Research Information that Actually Helps
We live in the Information Age. This means that we are able to look up and learn about pretty much anything we want or need. This means that our decisions are more informed than they have ever been before—but is that really a good thing? Are we using our access to information responsibly?
In some ways, being able to look up and find out whatever we want is good. It protects us as consumers. We don’t have to worry that the local car dealership is going to sell us a lemon. We can check out Truecar videos to find the best and most trustworthy dealerships in our area (as well as learn which dealerships are best avoided). We don’t have to wonder whether or not the prices at the local grocery store are fair. We can check out what the prices are at nearby competitors to make sure we are getting the best price and, if we aren’t, we can make an informed decision about where else we should shop instead.
At the same time, having easy access to so much information can also be problematic. The medical industry is the best illustration of this. Today you can look up pretty much anything you want to know about symptoms, illnesses and even medications online. Patients are able to do their own research and tell their doctors what kind of medication they believe they need. This isn’t always a good thing. Many doctors have complained that the plethora of information available is actually hindering their abilities to do their jobs because they spend a lot of their time educating their patients and explaining why what the patient thinks will help them actually won’t instead of simply figuring out the best course of treatment.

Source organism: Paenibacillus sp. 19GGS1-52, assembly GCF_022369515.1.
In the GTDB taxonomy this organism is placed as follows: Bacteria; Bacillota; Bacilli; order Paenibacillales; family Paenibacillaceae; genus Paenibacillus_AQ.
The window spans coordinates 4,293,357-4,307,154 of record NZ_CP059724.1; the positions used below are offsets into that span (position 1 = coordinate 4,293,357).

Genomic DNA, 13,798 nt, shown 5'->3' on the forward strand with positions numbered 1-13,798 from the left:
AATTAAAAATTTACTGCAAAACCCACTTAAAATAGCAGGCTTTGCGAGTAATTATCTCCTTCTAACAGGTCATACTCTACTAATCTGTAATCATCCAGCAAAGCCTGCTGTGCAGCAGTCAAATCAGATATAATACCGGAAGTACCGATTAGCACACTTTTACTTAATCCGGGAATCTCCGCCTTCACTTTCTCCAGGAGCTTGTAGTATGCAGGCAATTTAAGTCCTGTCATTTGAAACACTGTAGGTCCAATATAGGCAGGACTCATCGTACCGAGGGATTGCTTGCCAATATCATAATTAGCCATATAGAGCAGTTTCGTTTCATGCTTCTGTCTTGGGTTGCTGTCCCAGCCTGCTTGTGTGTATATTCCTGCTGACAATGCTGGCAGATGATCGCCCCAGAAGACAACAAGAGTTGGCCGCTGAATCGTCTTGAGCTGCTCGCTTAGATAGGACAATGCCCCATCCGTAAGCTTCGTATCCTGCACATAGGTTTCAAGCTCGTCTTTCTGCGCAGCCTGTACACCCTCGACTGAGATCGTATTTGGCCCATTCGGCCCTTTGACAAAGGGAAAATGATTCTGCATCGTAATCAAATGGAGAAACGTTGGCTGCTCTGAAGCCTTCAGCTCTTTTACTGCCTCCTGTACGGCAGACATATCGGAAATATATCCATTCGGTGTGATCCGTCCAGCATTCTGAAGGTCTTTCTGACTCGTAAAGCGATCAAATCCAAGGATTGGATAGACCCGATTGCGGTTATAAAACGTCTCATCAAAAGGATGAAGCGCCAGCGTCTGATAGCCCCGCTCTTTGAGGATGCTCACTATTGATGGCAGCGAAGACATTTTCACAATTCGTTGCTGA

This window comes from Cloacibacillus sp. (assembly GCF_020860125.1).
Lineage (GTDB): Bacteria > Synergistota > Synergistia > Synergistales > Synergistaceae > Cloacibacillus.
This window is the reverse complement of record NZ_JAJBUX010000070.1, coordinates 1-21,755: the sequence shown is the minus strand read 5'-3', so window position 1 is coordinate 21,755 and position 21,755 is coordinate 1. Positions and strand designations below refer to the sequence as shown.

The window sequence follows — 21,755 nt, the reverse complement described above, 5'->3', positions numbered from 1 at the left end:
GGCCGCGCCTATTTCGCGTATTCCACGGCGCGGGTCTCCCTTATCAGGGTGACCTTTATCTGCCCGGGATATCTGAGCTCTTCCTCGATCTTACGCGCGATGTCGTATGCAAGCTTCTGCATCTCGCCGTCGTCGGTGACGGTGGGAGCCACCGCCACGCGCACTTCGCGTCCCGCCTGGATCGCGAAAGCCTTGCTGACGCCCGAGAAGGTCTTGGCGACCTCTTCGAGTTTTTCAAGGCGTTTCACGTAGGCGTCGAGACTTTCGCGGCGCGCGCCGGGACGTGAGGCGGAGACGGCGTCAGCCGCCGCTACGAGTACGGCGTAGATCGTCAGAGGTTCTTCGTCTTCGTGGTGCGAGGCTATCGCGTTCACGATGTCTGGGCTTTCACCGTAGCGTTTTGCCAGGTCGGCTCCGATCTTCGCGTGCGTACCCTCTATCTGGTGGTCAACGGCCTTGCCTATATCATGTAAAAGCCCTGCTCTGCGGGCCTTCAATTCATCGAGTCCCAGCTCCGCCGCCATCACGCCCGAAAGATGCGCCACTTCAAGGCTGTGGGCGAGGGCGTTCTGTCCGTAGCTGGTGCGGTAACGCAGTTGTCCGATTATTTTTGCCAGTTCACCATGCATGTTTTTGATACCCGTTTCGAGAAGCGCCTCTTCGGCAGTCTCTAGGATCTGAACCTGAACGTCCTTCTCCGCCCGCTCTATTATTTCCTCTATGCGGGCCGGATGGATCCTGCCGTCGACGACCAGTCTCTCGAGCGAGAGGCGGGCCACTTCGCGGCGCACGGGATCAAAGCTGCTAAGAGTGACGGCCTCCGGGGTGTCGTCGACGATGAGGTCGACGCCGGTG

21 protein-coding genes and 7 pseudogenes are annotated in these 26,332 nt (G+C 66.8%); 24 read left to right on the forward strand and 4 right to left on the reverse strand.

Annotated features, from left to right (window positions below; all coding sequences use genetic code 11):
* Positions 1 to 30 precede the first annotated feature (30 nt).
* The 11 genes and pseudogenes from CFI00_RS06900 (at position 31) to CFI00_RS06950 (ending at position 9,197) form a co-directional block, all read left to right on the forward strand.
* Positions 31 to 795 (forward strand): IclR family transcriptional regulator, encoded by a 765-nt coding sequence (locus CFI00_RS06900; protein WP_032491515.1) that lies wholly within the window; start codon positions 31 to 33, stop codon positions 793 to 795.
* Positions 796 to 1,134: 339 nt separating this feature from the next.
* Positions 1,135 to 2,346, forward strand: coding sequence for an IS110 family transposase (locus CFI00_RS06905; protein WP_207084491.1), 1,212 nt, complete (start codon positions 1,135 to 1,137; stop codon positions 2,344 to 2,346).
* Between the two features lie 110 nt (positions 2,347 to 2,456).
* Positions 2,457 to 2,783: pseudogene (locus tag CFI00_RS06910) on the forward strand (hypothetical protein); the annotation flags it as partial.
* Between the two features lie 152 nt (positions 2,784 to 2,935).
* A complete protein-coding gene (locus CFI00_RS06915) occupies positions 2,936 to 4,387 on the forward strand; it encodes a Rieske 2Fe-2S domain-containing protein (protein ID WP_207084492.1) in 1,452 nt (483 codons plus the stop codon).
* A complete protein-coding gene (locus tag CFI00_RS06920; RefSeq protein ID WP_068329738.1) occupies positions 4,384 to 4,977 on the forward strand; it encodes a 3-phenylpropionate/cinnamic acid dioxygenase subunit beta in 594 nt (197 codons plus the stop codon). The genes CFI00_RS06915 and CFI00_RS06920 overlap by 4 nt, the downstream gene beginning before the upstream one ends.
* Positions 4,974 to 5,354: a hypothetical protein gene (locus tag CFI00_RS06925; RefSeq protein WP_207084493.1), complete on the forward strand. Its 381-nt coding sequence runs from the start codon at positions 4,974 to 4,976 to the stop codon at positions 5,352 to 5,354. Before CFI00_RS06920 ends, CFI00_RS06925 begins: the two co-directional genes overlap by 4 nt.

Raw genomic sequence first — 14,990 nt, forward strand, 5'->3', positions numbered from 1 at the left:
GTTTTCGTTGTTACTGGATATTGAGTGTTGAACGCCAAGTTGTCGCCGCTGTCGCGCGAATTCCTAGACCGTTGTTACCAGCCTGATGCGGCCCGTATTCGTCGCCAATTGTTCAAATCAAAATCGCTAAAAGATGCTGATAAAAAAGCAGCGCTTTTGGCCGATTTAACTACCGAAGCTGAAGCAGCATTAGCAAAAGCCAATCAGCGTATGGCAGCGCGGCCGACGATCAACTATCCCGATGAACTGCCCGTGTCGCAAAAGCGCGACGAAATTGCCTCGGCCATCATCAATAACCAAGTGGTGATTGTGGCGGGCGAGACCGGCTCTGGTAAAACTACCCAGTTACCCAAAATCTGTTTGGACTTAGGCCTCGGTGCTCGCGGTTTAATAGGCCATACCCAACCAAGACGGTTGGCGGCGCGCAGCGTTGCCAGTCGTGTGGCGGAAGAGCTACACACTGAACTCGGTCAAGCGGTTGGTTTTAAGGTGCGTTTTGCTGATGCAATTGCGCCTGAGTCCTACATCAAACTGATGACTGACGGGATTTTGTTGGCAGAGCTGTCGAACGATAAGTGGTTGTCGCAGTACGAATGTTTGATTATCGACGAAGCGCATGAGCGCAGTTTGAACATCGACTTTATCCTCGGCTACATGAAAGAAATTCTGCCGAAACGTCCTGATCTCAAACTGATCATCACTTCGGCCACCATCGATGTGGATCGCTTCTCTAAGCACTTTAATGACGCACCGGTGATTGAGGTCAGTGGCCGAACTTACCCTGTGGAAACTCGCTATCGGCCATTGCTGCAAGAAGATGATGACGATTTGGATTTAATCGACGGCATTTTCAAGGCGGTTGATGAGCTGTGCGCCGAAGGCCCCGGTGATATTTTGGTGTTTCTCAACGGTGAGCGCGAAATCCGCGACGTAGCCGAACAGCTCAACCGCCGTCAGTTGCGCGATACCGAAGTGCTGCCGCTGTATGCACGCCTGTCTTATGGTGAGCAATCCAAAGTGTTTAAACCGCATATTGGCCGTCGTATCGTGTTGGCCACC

And, be honest, how many times have you looked up your own flu symptoms online and convinced yourself that what you thought was the flu was actually a rare and terminal cancer? It’s okay, it happens to all of us at least once.
Nobody buys, takes or does anything without thoroughly researching it anymore. People spend hours looking into doctors, stores, businesses, etc—they are very careful about who they work with and for how long. This is good because it helps people ensure that the things they buy and the companies and providers they choose to work with are in line with their needs and values. At the same time, there is very little mystery or surprise left. It’s rare to be surprised by someone or something because the reviews and articles have already told you exactly what you can expect.